Secular Meditation

A Guide from the Humanist Community at Harvard

Book Release Party on Nov 22

Join me for a reading (and meditation) from my new book, Secular Meditation: 32 Practices for Cultivating Inner Peace, Compassion, and Joy — A Guide from the Humanist Community at Harvard.

The event will take place:

Sunday, November 22
1:30pm
The Humanist Hub
30 JFK St
4th Floor
Harvard Square
Cambridge, Massachusetts

The Humanist Hub is accessible through an elevator.

Parking is difficult in Harvard Square, though on Sundays, parking is allowed in residential areas. There is a parking garage two blocks away at 65 JFK St.

The book arose out of the Humanist Hub’s Mindfulness Group (aka Cambridge Secular Buddhists), and presents meditations we’ve done in the group and reflects our discussions after the meditations. It includes the personal stories of several members of the group who agreed to interviews. I have led many of the meditations at the group over the last five years.

The book has been endorsed by a number of meditation teachers, including Stephen Batchelor, Sharon Salzberg, Tara Brach and Rick Hanson. From the book’s description on Amazon:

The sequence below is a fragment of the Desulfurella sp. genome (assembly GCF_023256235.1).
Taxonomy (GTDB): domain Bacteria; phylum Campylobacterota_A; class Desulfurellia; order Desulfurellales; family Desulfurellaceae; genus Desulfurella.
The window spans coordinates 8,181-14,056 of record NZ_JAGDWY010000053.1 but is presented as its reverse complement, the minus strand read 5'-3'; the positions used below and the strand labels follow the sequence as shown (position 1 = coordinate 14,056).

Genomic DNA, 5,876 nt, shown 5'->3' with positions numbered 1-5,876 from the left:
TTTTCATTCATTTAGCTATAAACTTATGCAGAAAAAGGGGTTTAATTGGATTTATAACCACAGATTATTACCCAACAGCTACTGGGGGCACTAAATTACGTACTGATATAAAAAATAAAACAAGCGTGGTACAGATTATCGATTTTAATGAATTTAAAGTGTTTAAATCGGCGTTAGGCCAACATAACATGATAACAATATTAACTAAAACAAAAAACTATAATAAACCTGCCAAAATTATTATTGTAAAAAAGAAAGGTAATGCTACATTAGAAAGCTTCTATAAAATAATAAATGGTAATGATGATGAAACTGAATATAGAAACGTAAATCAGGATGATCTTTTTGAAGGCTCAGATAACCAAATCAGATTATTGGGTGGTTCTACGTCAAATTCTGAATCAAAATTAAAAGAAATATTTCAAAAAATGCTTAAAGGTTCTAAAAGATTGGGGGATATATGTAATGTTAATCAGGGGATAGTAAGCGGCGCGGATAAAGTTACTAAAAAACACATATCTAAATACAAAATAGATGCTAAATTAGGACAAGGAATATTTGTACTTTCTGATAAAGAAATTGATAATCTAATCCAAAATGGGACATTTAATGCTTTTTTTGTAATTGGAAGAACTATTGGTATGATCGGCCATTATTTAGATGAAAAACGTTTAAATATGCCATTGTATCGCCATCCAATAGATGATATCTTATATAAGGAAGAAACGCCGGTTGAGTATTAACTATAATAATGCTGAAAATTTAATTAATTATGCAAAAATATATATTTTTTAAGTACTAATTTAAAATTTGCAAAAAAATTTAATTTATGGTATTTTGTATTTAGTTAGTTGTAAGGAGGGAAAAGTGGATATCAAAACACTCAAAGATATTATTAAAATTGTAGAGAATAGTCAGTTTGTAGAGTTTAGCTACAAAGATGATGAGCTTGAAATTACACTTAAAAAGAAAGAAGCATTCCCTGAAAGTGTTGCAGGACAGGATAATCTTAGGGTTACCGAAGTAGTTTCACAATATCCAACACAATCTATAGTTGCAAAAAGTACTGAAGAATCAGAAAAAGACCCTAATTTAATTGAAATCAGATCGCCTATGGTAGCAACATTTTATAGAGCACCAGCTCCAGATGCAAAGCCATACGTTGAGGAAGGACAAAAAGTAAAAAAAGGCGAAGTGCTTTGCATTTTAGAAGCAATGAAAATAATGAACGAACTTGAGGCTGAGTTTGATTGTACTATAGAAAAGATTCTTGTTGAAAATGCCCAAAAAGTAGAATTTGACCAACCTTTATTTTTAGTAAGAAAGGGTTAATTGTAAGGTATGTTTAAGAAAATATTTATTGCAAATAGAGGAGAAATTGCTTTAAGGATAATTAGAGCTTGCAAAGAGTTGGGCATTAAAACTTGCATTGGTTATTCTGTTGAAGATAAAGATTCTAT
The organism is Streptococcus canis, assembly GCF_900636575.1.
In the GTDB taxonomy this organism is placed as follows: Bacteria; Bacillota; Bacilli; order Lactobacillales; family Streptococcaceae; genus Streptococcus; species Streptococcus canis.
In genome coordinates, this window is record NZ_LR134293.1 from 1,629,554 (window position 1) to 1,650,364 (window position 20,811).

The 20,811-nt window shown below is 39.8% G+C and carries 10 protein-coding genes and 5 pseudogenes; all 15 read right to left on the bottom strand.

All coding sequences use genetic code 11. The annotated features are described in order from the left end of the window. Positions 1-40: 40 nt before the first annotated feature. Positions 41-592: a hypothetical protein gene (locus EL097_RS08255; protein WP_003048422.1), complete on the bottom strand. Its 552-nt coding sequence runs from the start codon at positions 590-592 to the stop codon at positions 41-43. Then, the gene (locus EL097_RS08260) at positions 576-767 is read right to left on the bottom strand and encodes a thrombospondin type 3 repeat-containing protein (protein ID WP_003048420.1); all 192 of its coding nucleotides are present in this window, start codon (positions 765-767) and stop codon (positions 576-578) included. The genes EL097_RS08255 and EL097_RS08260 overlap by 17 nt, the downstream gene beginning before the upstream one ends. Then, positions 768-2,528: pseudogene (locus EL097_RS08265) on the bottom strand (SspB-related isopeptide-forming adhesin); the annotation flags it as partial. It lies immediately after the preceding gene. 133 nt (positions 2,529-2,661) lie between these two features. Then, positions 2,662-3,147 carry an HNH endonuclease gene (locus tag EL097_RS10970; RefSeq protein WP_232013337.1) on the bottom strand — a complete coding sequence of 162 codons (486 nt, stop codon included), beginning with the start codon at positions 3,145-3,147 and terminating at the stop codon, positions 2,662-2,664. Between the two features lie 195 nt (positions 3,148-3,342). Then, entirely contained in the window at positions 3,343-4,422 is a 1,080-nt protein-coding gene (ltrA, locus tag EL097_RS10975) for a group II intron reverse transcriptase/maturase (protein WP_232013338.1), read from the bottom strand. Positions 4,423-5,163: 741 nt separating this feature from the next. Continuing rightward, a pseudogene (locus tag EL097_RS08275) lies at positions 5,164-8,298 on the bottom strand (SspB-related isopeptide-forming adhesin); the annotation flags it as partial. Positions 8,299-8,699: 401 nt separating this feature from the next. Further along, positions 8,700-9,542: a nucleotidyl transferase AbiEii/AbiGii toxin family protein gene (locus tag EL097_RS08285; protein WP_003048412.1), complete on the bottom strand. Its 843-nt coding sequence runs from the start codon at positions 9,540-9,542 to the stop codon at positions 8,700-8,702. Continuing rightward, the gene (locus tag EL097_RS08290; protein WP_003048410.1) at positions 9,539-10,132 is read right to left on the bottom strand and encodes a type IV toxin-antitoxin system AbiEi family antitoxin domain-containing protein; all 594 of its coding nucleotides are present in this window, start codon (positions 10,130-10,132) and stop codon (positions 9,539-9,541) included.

Meditation is a form of mental exercise with numerous scientifically verified physical and psychological benefits. As meditation teacher Rick Heller shows, meditation’s benefits extend beyond the personal to enrich relationships with others, with one’s community, and with the world. In Secular Meditation, step-by-step instructions, personal stories, and provocative questions teach empathy for others, stress reduction, and the kind of in-the-moment living that fosters appreciation for life and resilience in the face of adversity. Heller simplifies what is often found mysterious, describing and providing detailed instructions for 32 different practices, ensuring that anyone can find the right one.Heller simplifies what is often found mysterious — “If you have ever loved or even liked another person, you have the prerequisites for learning kindness meditation” — and invites all to partake in “awe and wonder at the rich experience of being alive.”

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